The pursuit of artificial intelligence has long interested computer scientists, but will machines ever think for themselves, asks Lisa Jardine.
In the early 1950s, "machine intelligence" was a favourite topic among those who wanted to put the war years behind them and look forward to a sparkling science-led future.
From robots to electronic brains, the idea was that human beings would be able to concentrate on useful work, while programmable machines took care of useless toil. That unrealised dream still intrigues us today.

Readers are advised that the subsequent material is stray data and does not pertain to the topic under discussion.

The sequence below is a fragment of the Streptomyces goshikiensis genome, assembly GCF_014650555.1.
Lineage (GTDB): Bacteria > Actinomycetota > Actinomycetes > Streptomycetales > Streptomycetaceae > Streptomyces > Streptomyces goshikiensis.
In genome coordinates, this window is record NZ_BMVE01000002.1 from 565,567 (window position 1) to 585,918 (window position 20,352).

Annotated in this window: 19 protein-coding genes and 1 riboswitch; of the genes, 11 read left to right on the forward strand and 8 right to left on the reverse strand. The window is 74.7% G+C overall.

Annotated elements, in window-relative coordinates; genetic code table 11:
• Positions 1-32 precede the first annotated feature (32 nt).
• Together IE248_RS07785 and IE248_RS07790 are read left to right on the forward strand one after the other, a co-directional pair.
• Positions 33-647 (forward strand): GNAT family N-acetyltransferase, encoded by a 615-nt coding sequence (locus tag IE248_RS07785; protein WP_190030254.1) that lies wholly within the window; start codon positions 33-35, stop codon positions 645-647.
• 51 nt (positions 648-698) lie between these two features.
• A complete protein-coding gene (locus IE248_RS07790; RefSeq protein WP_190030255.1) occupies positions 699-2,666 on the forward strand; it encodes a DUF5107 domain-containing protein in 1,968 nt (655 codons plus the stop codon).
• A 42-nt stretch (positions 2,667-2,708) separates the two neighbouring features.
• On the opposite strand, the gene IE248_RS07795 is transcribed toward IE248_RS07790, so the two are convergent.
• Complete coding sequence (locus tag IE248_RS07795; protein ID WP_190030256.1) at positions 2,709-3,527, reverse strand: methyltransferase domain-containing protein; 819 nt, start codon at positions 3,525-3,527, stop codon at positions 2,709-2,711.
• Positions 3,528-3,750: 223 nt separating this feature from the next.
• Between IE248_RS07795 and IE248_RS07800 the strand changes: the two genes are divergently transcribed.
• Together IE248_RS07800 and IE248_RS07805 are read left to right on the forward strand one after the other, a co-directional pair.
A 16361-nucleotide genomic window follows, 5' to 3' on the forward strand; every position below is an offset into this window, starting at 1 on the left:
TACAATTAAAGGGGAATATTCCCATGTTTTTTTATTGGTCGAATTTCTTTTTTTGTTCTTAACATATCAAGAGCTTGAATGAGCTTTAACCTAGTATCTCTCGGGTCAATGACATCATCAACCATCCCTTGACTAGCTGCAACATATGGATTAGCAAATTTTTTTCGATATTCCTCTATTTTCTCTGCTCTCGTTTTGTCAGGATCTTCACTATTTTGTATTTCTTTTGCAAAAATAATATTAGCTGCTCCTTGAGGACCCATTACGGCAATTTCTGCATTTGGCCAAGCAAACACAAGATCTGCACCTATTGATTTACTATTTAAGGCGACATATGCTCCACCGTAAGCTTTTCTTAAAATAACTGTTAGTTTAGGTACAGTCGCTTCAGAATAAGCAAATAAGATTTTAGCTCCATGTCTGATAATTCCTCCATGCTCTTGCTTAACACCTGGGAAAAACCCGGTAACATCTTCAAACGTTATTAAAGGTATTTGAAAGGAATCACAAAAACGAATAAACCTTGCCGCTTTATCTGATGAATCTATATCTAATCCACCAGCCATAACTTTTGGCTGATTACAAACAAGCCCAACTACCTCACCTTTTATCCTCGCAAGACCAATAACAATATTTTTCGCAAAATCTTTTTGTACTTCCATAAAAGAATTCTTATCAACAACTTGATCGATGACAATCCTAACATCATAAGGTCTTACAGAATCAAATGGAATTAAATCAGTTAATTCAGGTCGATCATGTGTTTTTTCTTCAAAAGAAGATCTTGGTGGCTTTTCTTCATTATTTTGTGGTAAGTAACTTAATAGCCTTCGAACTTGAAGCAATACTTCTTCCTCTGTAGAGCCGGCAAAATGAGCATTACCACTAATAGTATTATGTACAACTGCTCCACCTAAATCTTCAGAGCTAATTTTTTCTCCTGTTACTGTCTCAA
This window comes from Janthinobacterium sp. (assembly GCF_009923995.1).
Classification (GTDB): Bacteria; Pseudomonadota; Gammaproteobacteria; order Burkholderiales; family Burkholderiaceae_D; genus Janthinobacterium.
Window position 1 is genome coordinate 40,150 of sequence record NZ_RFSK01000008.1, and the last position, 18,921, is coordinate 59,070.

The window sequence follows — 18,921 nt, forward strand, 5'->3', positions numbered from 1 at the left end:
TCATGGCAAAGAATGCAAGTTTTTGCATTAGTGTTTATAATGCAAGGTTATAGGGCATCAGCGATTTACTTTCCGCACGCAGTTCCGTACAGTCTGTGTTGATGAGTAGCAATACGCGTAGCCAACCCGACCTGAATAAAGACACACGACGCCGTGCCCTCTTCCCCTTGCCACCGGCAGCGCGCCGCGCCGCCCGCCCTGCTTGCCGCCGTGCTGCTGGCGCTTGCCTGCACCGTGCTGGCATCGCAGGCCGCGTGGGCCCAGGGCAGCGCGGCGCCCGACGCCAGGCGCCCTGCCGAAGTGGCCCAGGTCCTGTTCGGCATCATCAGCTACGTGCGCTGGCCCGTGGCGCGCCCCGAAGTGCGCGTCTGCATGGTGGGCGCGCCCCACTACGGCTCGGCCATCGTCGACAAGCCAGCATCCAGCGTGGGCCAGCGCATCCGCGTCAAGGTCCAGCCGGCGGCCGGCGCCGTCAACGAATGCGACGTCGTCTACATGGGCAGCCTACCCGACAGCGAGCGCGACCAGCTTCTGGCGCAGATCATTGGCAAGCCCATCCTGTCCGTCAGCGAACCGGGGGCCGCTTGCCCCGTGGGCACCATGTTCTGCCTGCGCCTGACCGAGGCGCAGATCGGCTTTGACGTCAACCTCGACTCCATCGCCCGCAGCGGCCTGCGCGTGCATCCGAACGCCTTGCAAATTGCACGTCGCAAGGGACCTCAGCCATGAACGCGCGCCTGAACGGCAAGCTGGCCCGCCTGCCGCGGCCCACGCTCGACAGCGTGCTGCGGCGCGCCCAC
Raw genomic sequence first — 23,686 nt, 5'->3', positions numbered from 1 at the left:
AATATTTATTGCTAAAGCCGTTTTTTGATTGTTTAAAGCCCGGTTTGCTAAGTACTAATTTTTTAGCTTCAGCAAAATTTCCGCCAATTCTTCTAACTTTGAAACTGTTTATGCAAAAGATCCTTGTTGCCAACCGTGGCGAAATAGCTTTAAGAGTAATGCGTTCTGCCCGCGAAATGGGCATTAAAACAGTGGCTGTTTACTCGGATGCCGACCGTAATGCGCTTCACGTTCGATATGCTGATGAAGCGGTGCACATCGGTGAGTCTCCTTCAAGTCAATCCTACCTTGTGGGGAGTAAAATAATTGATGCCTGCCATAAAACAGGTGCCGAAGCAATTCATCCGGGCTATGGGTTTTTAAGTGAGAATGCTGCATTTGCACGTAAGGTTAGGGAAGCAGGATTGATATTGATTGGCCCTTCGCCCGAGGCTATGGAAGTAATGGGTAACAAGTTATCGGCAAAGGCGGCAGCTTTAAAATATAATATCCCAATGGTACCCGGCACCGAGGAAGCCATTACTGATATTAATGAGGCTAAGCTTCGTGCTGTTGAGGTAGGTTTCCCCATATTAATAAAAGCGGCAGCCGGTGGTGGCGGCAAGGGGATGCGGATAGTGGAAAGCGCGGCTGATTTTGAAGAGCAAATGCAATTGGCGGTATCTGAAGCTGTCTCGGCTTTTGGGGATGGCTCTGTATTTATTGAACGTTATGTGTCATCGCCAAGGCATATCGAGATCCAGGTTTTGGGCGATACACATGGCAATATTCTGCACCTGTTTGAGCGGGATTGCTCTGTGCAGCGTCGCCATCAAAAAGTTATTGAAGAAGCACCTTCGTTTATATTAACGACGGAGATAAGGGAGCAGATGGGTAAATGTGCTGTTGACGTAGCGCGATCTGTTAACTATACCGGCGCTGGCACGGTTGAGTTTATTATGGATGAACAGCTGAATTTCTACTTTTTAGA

In April 1951 I was taken by my parents on an outing to the Bristol laboratory of neuroscience professor William Grey Walter, to see his robotic tortoises.